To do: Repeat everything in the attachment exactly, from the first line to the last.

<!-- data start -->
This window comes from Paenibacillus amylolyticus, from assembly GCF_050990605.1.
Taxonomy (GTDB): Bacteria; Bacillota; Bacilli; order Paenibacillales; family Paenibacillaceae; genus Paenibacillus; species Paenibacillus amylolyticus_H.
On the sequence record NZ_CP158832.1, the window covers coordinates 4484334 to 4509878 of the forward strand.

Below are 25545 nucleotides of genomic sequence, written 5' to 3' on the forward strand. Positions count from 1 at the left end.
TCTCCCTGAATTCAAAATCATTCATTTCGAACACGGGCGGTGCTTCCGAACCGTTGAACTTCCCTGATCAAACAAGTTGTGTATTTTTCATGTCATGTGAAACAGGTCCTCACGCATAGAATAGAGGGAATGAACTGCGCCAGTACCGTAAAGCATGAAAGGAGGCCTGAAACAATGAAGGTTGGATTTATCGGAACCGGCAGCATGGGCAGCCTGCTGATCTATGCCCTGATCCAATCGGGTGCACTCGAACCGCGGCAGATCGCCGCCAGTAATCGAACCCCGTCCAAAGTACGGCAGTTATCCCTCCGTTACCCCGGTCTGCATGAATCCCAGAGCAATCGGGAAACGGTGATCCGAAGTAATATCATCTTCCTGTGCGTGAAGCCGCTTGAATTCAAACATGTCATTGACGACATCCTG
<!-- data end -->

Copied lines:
This window comes from Paenibacillus amylolyticus, from assembly GCF_050990605.1.
Taxonomy (GTDB): Bacteria; Bacillota; Bacilli; order Paenibacillales; family Paenibacillaceae; genus Paenibacillus; species Paenibacillus amylolyticus_H.
On the sequence record NZ_CP158832.1, the window covers coordinates 4484334 to 4509878 of the forward strand.

Below are 25545 nucleotides of genomic sequence, written 5' to 3' on the forward strand. Positions count from 1 at the left end.
TCTCCCTGAATTCAAAATCATTCATTTCGAACACGGGCGGTGCTTCCGAACCGTTGAACTTCCCTGATCAAACAAGTTGTGTATTTTTCATGTCATGTGAAACAGGTCCTCACGCATAGAATAGAGGGAATGAACTGCGCCAGTACCGTAAAGCATGAAAGGAGGCCTGAAACAATGAAGGTTGGATTTATCGGAACCGGCAGCATGGGCAGCCTGCTGATCTATGCCCTGATCCAATCGGGTGCACTCGAACCGCGGCAGATCGCCGCCAGTAATCGAACCCCGTCCAAAGTACGGCAGTTATCCCTCCGTTACCCCGGTCTGCATGAATCCCAGAGCAATCGGGAAACGGTGATCCGAAGTAATATCATCTTCCTGTGCGTGAAGCCGCTTGAATTCAAACATGTCATTGACGACATCCTG